Thursday, September 21, 2017
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The United Nations Convention on the Rights of Persons with Disabilities sets out clear rights for people with disabilities and family planning, but Irish law is not in line with the Convention, suggests Sandra McCullagh.

  • Article 23 of the UNCRPD sets out the right of disabled people to marry, have families
  • People with disabilities have not traditionally been seen as sexual beings
  • Irish law is quite controlling of people with disabilities and sexual relationships
  • Women with disabilities are often seen as eternal children and have their reproductive health controlled or regulated
  • Irish laws relating to reproductive health in general are not in line with United Nations treaties

Article 23 of the UN Convention on the Rights of Persons with Disabilities (UNCRPD) focuses on respect for home and family. The Article reaffirms the right of persons with disabilities to marry and have a family, to have access to reproductive and family planning information and education and to have the means to exercise these rights. Both the UNCRPD and broader women’s rights treaties reaffirm the right of women with disabilities to decide on the number and spacing of their children. (The word ‘woman’ is used throughout the article for the purposes of brevity. The author also acknowledges that reproductive issues impact on transgender people).

Acknowledging the right of people with disabilities to marry and have children means acknowledging that people with disabilities are sexual beings. The history of disability and sexuality in this country is a sorry one. Forced sterilisation, the absence of sexual education, outdated laws controlling your sexuality (see the now repealed Criminal Law (Sexual Offences) Act 1993) , having your children removed from your care without first being offered supports; these are all part of the characterisation of people with disabilities, and in particular, people with intellectual disabilities as asexual or ‘eternal children’. (You have little chance of finding a condom machine in an accessible public bathroom, but hey, disabled people have no need of such things, right?).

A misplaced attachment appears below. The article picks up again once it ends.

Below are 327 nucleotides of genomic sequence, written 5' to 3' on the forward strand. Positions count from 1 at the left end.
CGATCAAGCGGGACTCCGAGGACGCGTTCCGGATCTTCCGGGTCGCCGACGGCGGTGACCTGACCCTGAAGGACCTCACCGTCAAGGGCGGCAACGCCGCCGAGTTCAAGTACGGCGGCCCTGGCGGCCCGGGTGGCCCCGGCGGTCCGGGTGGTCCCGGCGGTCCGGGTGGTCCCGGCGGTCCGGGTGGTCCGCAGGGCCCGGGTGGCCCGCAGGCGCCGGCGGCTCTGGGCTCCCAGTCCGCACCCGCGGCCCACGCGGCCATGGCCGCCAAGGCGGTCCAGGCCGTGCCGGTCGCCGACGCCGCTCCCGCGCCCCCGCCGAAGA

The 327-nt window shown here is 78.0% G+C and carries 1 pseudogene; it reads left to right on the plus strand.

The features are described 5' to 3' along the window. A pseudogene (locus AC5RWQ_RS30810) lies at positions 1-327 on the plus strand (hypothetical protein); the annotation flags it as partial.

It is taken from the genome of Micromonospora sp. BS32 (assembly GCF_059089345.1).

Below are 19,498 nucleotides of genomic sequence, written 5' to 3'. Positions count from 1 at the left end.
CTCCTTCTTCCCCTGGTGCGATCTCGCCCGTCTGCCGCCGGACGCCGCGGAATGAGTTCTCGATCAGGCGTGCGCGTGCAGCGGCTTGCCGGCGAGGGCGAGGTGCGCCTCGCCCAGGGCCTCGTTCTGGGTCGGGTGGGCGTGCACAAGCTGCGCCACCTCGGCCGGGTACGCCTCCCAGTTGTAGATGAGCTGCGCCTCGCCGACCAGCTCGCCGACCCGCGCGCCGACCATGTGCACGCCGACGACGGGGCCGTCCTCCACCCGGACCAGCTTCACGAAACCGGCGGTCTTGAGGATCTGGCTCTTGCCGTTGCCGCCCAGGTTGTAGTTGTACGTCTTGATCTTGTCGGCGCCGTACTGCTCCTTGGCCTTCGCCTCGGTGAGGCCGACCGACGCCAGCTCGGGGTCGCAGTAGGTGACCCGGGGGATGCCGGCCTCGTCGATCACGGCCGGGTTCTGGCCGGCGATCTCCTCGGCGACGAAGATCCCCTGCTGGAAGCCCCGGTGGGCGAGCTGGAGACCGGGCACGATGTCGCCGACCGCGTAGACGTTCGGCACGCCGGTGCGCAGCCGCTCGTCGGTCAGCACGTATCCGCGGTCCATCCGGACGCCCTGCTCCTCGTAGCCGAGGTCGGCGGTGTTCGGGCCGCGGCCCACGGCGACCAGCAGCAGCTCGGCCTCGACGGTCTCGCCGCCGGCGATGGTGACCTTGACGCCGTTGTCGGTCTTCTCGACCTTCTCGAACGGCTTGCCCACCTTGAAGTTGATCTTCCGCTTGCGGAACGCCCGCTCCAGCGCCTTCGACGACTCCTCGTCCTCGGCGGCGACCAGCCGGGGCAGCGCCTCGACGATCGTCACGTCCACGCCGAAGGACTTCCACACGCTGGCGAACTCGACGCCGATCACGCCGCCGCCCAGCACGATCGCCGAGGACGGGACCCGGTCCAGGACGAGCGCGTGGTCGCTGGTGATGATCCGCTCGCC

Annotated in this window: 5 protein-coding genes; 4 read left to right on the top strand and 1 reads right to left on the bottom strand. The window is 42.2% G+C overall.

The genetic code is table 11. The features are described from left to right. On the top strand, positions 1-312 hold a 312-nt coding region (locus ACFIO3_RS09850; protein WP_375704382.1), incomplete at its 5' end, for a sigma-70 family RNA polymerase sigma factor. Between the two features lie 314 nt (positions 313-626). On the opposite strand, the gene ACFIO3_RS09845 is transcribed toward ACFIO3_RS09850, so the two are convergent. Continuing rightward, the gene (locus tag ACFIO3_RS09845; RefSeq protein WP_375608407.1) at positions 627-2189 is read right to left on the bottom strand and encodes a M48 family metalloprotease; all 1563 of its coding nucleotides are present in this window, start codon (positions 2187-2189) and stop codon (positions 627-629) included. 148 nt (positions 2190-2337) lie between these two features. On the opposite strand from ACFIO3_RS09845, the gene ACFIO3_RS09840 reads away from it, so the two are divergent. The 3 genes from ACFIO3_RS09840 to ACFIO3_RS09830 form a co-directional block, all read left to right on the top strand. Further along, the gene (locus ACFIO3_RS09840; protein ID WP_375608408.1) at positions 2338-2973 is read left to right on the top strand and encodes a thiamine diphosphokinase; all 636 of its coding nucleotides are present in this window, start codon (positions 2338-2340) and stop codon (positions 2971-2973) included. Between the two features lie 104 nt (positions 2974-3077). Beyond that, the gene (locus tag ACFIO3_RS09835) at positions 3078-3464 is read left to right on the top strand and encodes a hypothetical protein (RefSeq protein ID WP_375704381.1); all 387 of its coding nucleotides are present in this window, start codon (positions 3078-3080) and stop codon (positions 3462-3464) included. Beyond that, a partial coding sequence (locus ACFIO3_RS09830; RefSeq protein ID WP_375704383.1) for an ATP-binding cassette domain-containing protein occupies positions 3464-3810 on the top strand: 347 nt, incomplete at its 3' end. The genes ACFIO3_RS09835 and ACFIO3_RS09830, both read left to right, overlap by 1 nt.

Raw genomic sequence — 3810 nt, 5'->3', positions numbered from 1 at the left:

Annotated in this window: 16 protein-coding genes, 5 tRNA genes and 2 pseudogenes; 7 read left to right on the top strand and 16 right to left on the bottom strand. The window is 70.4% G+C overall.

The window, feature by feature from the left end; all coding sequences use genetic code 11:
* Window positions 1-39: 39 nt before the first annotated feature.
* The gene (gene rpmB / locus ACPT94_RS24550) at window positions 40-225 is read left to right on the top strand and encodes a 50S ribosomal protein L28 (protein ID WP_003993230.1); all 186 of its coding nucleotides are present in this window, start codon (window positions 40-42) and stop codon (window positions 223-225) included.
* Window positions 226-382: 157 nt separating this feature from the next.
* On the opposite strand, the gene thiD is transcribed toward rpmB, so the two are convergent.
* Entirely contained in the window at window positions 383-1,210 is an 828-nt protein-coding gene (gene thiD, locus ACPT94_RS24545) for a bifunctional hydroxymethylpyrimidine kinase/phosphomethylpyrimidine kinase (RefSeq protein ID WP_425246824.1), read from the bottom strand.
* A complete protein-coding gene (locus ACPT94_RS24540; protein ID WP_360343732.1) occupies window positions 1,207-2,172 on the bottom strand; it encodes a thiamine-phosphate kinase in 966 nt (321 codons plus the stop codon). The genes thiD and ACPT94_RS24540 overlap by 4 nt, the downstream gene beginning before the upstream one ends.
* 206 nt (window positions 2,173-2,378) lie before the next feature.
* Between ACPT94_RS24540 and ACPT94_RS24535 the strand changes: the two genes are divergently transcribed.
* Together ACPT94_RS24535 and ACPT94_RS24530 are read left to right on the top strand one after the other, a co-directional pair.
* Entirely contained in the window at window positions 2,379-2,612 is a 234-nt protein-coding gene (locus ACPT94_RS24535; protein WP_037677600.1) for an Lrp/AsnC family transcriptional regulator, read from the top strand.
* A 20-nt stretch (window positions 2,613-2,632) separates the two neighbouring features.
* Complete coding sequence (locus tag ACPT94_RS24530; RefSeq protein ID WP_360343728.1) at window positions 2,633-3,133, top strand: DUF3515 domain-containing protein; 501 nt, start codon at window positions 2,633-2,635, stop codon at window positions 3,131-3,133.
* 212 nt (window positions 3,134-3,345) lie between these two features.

Controlling the reproduction of women with disabilities

Throughout history, women with intellectual disabilities have been viewed as a problem when it comes to sexuality and reproduction. Trent, writing in 1994 called women with intellectual disabilities “the most serious threat to society”, and their fertility something that had to be ‘dealt with’. Non-consensual contraception and forced sterilisation have been employed with the aim of preventing conception. These practices continue to be used in many countries around the world, despite a litany of human rights committees and conventions explicitly declaring them to be human rights violations. The Committee against Torture, the Committee on Economic, Social and Cultural Rights, the Committee on the Rights of the Child, the Beijing Platform for Action and others have criticised States’ parties on this issue.

Women with intellectual disabilities experience multiple barriers to the enjoyment of good sexual and reproductive health. These include a hesitancy among service providers to provide information, limited exposure to sex education, a higher prevalence of sexual abuse, under-treatment of menstrual disorders, lower rates of screening, legal and systemic barriers and a general denial of their right to consensual sexual expression.

When women with intellectual disabilities become mothers, there is little support offered. While societal attitudes towards intellectual disability have changed over the past decades, supports for women with intellectual disability in pregnancy and motherhood remain mostly absent.

In Susan Doyle’s article that follows this one, the difficulties that parents with disabilities experience in childcare proceedings are illustrated. Despite the substantial body of evidence indicating that maternal IQ is not systematically correlated with parenting competence, and that parents with an intellectual disability can adequately care for their children, given appropriate support, negative attitudes towards women with disabilities having children still prevail.